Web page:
Nate Geldermann Proving to be Tough in the Trenches
Courtesy: Cal Athletics  
Release:  06/21/1999

August 19, 1998

TURLOCK - Just before the Bears departed Berkeley for their 10-day camp in Turlock, the California coaching staff and defensive coordinator Lyle Setencich had a little surprise for Nate Geldermann-he was being moved from linebacker to nose guard.

A 6-1, 245-pound sophomore, Geldermann had never played line before. Not in the two years since he arrived at Cal. Not in high school. Not even in Pop Warner.

But when Rashawn Davis and James Gibson, two players Cal was counting on to help clog thing up in the middle of the Bears defensive line this season both decided to leave the team in the weeks leading up to camp, the Cal defensive line suddenly became thin in personnel up the middle. Deep at the "mike" linebacker spot with Geldermann, Keith Miller, Justin Flagg and Albert Dorsey all battling for playing time, coaches believed Geldermann, with his upperbody strength and tenaciously competitive attitude, would be best able to adapt his game to succeed in the trenches.

"I knew that they were going to need help (on the line) and because we are so deep at linebacker, I was more than happy to move to the nose," Geldermann said. "Even thought I've never played line in my life, I think it'll be a good move for me and the team."

And with the early results from camp beginning to come in, it appears that it has been a good move, both for Geldermann and the Bears. According to veteran defensive line coach Bill Dutton, who calls Geldermann his surprise player of camp, the De La Salle product has exceeded everyone's expectations since Cal opened camp in Turlock last Thursday.

"Nate has just been excellent since joining the defensive line," said Dutton, who began his second stint as Cal's D-Line coach in the spring. "He is good against the run and he will hit you. He still needs to do some work on his technique and improve in pass rushing situations but he's coming along and should be a contributor for us this season."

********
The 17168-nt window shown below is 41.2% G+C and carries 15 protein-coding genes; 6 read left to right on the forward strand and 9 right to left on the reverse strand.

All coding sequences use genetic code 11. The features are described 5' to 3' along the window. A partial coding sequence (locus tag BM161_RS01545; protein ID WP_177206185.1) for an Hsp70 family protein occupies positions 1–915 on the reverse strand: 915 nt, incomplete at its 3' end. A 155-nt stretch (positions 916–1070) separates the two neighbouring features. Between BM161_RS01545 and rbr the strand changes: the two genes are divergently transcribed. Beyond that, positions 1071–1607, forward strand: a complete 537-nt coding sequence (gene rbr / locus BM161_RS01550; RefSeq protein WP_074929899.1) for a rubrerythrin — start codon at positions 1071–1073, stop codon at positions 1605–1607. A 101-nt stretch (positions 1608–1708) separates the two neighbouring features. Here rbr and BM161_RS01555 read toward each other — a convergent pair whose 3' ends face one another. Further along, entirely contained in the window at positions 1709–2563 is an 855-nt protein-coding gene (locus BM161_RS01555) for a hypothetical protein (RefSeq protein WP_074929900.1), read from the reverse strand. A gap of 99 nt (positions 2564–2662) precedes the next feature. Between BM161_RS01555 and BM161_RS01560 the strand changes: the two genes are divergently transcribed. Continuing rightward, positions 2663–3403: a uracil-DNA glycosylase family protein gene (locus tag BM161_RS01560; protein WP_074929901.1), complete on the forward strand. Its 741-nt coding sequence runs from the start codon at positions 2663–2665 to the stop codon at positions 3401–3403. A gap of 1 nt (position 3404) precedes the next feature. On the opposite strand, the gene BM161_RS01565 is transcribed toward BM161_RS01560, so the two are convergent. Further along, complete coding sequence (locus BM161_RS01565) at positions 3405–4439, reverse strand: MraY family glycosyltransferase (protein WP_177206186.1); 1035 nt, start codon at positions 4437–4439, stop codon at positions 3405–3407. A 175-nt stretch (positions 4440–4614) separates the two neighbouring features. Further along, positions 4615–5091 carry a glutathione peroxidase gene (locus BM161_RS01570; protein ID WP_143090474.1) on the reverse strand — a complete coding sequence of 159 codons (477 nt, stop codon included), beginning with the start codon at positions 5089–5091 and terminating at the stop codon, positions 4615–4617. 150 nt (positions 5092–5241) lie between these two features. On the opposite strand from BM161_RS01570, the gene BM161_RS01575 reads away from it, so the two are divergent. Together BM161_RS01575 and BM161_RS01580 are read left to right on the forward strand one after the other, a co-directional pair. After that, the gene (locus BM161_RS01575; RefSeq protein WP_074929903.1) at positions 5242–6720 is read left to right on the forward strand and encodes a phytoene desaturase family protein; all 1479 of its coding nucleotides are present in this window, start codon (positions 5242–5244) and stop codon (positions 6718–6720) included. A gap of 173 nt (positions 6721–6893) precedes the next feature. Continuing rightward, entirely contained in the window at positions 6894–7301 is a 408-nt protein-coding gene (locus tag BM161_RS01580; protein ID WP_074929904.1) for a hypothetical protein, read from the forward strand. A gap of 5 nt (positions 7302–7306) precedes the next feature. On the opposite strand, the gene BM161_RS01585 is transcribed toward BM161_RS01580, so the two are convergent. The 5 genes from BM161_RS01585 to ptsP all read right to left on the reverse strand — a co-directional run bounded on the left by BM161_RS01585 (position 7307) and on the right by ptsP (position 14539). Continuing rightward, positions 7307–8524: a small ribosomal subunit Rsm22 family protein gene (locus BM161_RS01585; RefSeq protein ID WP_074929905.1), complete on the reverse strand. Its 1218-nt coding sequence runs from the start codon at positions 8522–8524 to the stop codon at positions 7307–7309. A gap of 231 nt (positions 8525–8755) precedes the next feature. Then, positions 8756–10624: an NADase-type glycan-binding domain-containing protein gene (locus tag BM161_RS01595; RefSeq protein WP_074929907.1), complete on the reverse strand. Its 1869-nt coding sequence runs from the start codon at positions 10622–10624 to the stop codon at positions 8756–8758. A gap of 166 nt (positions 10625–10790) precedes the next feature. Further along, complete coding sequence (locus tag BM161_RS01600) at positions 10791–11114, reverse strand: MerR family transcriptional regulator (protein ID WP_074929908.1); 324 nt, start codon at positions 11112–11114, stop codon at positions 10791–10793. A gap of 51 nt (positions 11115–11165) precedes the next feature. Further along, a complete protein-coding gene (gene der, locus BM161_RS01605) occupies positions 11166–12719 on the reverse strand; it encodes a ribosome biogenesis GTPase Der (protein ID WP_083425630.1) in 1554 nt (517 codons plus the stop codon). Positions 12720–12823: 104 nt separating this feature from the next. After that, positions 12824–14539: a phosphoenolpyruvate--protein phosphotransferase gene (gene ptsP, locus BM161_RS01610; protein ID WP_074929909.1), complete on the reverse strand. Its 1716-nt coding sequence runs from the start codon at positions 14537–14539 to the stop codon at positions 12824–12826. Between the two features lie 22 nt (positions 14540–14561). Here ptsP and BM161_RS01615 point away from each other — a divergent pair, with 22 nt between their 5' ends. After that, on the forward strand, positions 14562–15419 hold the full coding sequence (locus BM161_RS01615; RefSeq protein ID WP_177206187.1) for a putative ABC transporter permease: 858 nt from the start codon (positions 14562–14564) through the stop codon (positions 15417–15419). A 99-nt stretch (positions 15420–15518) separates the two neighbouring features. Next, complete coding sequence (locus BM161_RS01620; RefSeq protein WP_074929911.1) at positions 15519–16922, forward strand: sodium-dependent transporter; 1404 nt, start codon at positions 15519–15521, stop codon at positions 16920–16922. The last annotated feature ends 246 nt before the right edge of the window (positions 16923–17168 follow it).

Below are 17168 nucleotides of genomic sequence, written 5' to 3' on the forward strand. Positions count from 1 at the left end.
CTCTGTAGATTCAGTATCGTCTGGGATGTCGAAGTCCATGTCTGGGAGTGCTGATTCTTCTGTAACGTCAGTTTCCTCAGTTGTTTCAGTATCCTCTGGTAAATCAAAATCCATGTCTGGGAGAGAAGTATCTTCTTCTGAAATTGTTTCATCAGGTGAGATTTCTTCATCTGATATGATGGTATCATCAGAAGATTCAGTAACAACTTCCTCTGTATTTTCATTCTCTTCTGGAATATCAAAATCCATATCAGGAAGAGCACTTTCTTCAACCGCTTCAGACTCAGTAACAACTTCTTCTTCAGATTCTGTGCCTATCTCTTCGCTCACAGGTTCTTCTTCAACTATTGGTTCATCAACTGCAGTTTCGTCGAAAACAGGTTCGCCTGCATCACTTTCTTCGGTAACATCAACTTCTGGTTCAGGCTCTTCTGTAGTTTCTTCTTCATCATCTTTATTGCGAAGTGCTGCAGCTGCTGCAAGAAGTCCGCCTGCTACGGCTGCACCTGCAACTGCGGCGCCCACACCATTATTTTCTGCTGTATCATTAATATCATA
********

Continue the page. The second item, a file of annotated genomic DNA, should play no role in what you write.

Geldermann started the first seven games of his freshman season at Cal in 1996 at linebacker and was a very active part of the Bears defense. Despite only playing in seven games, he finished the year as the team's seventh-leading tackler with 46 stops (25 solos) before the wear and tear of a left knee injury that he originally suffered in the spring of '95 while playing basketball cut short his season.

Geldermann then tried to rehabilitate the knee without surgery. He was even penciled in as the projected starter when the Bears opened camp last fall. But it soon became clear that another surgery would be required to stabilize the knee, forcing him to redshirt the '97 season.

The Cal medical staff then kept him out of contact drills this spring as a precaution and didn't even clear him to begin running at full speed until just two weeks before camp. As a result, Geldermann is still trying to work out the kinks in the knee and has only been able to participate in every other practice.

And though the constant battle with his left knee has been frustrating, he has no regrets regarding his career or his recent move to nose guard.

"I think my health has been the only factor that has kept me from being an outstanding Division I linebacker," said Geldermann. "If I was healthy, I would have been just fine. But when my knee started acting up prior to the Houston game, I wasn't able to perform up to my usual levels. This year they need someone to play line and I'm ready to fill that role as long as I'm needed."

Geldermann has done his best to embrace the new position but admits there are quite a few challenges that go along with a position change of this magnitude. But in his mind it's all football. At least he's out on the field and for the most part out of the training room.

"I like playing the position (nose), even though it's a lot tougher on the upper body," Geldermann said. "I'm also outweighed by almost a hundred pounds by some of those guys. But I like to hit and playing nose I get to hit the o-line on every play. By the end of camp, I should have a lot of the techniques down and I should be much more effective putting pressure on the quarterback."

And if he can continue to make strides towards that end, Geldermann should be a nice addition to a defensive line that appears to be emerging of the strength of Cal's 1998 squad.